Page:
Lots of Pain, but Also Big Gains

Written by Adam English
Posted March 10, 2020

I hope you bought the VIX before yesterday’s bloodbath. During morning trading, you couldn’t even get a price on it. According to CBOE Global Markets, there was a complete absence of pricing from market markers.

A CBOE Senior Trade Desk Specialist told Reuters that VIX options became tradable at 9:51 A.M. but no trades went through at all for a full seven minutes. There was no one on the other side of the trade.

Then there was the immediate stop in trading on all exchanges. Not that it ever really helps much. All they’re good for is giving the humans a second to breathe and place new sell orders before the trading robots get back to business.

The subsequent spike when the bottleneck cleared pushed the VIX past 50 for the first time in a couple of years, and the fifth time since the Great Recession.

The TVIX, which is a pretty wonky exchange-traded note that tries to double the daily increase or decrease in the volatility index, was up nearly 500% over a month.

Some people made a fortune off it. I was not one of them. The same goes for virtually all of us, I’d bet.

We all knew the good times would end. We’ve been talking about it for quite some time here at the Outsider Club.

The only question is what would finally break through into the zeitgeist. It appears this could be it.

By “this”, I don’t mean the outbreak, though that was the catalyst. I mean that feeling we all get in our stomachs when we suddenly realize that we’ve been oblivious to the danger we’ve walked into and that it is too late to turn back.

That moment when we just freeze in place, mentally and physically, stuck between fight and flight because it’s too late for either.

I’m talking about years of cracks and rifts in the market that were papered over by buybacks and melt-ups, QE, and zero — then negative — interest rates. The Fed exhausting its tool chest to prop up a bull market and having nothing left for when it turned bearish.

I’m talking about all of the warning signs and negative news that suggested the rally was only on paper. That it wasn’t grounded in earnings, or profits, or forward guidance.

But if there was ever a clarion call that the markets are risky, downright frightening, and will blindside you when you least expect it, this is it.

It doesn’t take a bubble bursting, or a deep recession, to start gutting your retirement account and set you back years. We all have so much at stake, and it has been so easy to forget it for over a decade.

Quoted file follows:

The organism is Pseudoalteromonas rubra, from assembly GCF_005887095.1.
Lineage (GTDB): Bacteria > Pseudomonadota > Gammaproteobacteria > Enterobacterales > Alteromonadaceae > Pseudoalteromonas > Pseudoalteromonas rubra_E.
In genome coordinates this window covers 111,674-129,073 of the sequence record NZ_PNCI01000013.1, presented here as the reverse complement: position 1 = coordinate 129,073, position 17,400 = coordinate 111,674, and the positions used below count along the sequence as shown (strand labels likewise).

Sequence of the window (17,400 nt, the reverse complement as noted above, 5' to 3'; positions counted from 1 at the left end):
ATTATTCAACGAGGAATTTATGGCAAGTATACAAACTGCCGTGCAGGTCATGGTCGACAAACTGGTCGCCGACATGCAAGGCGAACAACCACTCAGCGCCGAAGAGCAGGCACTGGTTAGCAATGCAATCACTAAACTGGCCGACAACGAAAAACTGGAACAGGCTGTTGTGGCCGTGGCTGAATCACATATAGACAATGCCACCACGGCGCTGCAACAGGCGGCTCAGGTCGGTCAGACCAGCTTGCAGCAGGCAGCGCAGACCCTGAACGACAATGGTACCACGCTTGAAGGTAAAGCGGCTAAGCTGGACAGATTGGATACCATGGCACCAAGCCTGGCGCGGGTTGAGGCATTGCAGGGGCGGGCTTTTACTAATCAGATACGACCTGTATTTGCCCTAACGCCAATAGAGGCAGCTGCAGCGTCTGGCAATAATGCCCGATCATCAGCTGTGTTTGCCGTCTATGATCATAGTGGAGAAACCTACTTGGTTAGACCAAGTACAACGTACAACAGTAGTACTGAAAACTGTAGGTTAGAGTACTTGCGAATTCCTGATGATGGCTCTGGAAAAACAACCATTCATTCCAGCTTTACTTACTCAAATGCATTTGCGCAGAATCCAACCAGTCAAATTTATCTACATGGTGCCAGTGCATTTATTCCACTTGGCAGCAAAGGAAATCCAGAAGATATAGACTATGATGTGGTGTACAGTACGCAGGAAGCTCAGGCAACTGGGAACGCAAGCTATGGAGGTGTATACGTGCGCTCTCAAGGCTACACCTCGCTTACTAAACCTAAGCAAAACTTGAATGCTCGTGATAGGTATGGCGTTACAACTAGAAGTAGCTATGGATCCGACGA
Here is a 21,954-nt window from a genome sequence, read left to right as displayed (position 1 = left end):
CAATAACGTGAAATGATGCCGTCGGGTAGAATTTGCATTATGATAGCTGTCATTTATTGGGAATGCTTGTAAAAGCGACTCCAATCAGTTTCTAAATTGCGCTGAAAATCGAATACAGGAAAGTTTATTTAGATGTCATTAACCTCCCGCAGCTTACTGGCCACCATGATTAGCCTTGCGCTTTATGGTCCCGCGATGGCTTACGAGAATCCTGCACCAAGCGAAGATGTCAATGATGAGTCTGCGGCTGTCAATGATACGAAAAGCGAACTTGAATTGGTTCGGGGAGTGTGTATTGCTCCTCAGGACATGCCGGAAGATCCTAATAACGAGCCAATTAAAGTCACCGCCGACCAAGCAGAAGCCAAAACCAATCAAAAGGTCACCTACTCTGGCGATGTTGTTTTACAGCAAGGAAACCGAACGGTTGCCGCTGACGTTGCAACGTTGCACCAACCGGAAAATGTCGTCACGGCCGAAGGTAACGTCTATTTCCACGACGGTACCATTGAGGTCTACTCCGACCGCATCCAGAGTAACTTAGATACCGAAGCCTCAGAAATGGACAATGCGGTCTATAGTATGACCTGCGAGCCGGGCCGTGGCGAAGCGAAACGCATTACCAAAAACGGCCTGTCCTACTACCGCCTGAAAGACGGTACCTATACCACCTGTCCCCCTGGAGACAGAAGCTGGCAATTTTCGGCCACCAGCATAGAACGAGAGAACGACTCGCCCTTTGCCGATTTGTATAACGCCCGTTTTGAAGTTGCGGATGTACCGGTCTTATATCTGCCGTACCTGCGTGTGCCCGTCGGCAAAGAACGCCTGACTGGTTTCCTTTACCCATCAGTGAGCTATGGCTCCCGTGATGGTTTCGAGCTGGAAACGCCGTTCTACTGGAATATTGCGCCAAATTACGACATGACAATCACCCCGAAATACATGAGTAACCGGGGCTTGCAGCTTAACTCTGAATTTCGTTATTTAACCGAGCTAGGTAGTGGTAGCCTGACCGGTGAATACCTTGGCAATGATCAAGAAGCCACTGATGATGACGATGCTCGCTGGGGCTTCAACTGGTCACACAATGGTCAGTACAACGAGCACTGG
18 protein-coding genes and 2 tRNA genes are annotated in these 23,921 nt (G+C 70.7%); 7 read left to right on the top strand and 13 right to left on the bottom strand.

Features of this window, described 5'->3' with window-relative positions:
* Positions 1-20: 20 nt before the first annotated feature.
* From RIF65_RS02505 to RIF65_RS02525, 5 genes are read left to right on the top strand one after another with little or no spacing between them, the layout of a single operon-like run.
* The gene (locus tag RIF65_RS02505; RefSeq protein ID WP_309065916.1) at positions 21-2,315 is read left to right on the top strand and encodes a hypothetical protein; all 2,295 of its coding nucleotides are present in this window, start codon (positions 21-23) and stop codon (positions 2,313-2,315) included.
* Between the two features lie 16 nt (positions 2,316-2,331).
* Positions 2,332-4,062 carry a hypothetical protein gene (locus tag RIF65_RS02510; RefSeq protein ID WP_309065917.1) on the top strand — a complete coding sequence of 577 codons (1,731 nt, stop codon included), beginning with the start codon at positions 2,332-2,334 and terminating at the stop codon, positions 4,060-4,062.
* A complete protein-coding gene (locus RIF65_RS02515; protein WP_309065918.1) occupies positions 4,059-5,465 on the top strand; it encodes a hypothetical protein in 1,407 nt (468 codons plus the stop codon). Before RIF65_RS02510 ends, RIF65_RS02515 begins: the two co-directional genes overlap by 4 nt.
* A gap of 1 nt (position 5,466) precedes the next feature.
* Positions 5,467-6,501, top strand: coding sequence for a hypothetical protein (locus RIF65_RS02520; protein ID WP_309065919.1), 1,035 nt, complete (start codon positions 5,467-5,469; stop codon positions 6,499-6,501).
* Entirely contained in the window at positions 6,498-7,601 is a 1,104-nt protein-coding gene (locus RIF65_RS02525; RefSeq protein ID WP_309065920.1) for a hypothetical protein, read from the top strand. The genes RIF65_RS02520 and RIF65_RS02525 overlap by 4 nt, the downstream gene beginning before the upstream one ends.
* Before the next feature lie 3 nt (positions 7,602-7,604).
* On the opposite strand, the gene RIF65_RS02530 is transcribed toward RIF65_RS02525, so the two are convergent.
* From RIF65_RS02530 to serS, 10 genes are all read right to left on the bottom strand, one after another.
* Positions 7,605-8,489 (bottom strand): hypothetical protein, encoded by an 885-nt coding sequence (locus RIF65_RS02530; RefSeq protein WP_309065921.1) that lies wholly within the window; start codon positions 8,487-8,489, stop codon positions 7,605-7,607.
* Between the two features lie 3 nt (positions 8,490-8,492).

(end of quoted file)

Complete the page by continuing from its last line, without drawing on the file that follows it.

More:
The knee jerk reaction is to rip your money out of your accounts, to hoard oat milk — which is apparently a thing that is happening — and flee for the hills.

That isn’t what this reminder calls on us to do.

It is a call to be financially prepared ahead of time by considering risk even when times are good. We’ve been doing that around here for quite some time.

Take those who signed up for Nick Hodge’s Wall Street's Underground Profits as an example.

Look at this one-year comparison chart of the Dow and a couple companies in Nick’s most recent research report:

oc 3mar20 comp chart

These aren’t stocks or investments that were going to tank when the market went up. Look at that chart, they started outperforming the Dow in June, long before any of this mess started. While they’ve seen some outflows that are pulling on their share prices, they’re holding their own.

With the right outlook, Nick’s readers are holding stocks that are doing well and will continue to do well as the fallout stretches through this month, through the first-quarter earnings season, and probably through the rest of 2020 and beyond.

Sure, getting on board months ago would have been best, but getting Nick’s research now is the next best thing.

Take care,

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Adam English

follow basic @AdamEnglishOC on Twitter

Adam's editorial talents and analysis drew the attention of senior editors at Outsider Club, which he joined in mid-2012. While he has acquired years of hands-on experience in the editorial room by working side by side with ex-brokers, options floor traders, and financial advisors, he is acutely aware of the challenges faced by retail investors after starting at the ground floor in the financial publishing field. For more on Adam, check out his editor's page

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